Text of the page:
Former US President Donald Trump’s son-in-law and senior adviser Jared Kushner describes in his upcoming book the reaction of then-Prime Minister Benjamin Netanyahu when Trump decided to recognize Jerusalem as Israel’s capital in 2017 and move the US embassy there. It was definitely warm Forward.
Netanyahu’s cool response almost sabotaged the plan, according to Kushner, citing a book posted online by a Saudi official.
Kushner’s book, Breaking History: A White House Memoir, will be published on August 23.
In a phone call before the official announcement, Trump conveyed the move to Netanyahu, but the former prime minister simply replied: “If you choose to do this, I will support you,” the book says. Kushner wrote that a bewildered Trump, who had expected an enthusiastic response, repeated himself and wrote that Netanyahu again “responded less enthusiastically than expected.”
“Trump began to second-guess his decision… [he] The Israeli prime minister wondered aloud why he was taking that risk if he didn’t think it was that important,” Kushner wrote, claiming that Trump later told the former prime minister, “Bibi, I think you’re the problem.”
Netanyahu “replied coolly,” explaining that he was part of the solution. However, Kushner wrote that he could see that Trump was clearly “disappointed.”
Kushner did not say why he thought Netanyahu responded the way he did.
In a statement issued by Netanyahu’s office, “Contrary to allegations, Prime Minister Netanyahu, who asked President Trump to move the embassy several times, expressed his great appreciation for this decision.
“Before making the decision, President Trump told Prime Minister Netanyahu: ‘Some of my people say this move will be dangerous for the United States. What do you think?’ In his response, Netanyahu said that he did not see any real danger and that there was no reason not to move the embassy.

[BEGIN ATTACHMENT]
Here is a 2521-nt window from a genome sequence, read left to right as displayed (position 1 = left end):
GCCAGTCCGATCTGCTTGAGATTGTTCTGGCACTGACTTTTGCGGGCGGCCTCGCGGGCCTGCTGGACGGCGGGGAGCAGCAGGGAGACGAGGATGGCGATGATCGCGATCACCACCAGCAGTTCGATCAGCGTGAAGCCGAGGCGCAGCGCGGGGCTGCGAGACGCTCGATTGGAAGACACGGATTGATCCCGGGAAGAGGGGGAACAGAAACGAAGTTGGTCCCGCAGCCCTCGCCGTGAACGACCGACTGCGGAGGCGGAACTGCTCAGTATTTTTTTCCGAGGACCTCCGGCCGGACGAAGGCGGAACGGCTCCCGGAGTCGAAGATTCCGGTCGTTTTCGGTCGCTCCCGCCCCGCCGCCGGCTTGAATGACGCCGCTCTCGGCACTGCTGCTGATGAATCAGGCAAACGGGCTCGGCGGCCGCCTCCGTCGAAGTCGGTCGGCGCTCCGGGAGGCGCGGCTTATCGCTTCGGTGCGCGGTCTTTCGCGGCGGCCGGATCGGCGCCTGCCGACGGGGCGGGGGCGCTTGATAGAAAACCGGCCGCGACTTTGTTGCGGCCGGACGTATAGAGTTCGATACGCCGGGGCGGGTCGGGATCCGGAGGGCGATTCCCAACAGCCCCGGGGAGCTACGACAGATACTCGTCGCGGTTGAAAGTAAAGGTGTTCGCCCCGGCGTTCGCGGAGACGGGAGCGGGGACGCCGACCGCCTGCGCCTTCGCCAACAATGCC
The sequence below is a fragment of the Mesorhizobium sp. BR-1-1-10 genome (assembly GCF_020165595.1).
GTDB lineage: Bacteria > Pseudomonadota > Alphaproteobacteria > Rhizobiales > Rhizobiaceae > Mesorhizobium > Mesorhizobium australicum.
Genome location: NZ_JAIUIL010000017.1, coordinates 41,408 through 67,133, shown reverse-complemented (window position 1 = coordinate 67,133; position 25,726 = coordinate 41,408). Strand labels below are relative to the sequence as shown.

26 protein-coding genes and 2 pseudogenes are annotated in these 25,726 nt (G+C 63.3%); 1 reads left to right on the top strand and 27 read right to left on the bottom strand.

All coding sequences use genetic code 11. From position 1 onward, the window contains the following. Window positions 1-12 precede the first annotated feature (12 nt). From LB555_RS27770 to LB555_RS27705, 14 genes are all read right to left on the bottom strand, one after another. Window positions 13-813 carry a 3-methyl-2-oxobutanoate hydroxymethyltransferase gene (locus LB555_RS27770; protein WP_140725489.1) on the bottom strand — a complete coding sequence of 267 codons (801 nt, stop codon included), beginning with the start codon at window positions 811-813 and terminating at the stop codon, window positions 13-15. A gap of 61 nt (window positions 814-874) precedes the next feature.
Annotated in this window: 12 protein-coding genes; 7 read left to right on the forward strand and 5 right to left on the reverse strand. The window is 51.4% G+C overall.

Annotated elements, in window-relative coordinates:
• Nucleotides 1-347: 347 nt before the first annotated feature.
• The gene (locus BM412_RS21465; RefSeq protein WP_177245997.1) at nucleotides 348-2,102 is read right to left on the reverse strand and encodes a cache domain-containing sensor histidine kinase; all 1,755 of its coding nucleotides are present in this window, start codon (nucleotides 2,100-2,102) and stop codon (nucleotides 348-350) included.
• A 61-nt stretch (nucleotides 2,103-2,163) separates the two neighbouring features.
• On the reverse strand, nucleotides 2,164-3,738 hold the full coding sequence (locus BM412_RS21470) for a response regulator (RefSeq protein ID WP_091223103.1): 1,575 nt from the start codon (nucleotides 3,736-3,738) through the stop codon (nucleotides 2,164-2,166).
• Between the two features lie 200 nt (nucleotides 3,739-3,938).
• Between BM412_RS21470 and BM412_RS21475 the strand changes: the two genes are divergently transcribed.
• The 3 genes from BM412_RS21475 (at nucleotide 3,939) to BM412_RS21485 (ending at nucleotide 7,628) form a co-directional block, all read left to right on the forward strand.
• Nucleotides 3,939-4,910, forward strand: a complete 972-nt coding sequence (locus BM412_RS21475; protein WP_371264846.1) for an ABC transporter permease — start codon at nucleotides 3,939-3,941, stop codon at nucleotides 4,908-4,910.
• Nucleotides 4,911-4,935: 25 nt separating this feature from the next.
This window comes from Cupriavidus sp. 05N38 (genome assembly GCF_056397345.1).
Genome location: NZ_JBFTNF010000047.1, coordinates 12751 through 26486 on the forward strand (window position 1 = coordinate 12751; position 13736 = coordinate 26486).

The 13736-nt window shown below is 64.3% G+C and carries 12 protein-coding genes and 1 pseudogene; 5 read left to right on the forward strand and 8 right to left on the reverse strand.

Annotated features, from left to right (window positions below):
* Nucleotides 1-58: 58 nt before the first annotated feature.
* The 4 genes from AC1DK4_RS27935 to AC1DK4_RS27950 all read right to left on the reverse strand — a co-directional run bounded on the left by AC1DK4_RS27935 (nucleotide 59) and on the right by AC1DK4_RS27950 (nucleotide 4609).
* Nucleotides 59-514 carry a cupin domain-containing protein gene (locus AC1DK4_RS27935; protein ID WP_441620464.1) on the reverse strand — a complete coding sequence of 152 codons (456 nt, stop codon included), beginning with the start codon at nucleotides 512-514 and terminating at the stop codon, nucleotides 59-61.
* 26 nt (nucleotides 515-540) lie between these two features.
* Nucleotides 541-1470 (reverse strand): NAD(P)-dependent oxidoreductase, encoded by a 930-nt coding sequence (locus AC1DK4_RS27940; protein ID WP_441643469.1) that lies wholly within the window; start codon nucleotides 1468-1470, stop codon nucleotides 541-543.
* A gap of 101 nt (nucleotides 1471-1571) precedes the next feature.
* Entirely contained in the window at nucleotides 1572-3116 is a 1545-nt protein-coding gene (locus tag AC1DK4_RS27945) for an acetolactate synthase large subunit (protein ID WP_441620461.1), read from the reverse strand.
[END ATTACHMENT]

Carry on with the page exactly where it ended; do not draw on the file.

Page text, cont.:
“If Netanyahu answered the president in a different way, it is doubtful that the embassy would be moved.”
Jerusalem has been the capital of Israel since it was founded in 1948, although most of the international community does not recognize it, because according to the original UN Partition Plan, Jerusalem was supposed to be an international city.
Trump officially recognized Jerusalem as the capital of Israel when he announced his plans to move the embassy there in December 2017. In May 2018, his administration opened the new facility — a move that was met with intense controversy in both Washington and the Middle East.
After this step, the Palestinians, who claim that East Jerusalem is the capital of the future state, cut ties with Washington and called the Trump administration biased against Israel.
At that time, Trump said that this decision was taken to ensure the interests of the United States and peace in the region, and to respect the sovereignty of Israel.
Kushner’s book also revealed that Trump was upset over a three-hour meal he attended during his visit to Netanyahu in 2017.
“It was nice, but every time you think the meal is over, another course comes out,” Trump told Kushner, complaining that the then-prime minister “talked my ear off.”
Netanyahu and Trump had a good relationship during his time in office, until Trump felt it betrayed Netanyahu congratulating current US President Joe Biden on his victory in the 2020 elections.
Kushner is married to Trump’s eldest daughter Ivanka and works as a White House adviser. He was instrumental in the previous administration’s Middle East policy, participating in the diplomatic push that resulted in the Ibrahim Accords, which saw Israel establish diplomatic ties with the United Arab Emirates, Bahrain and Morocco.
Times of Israel staff contributed to this report.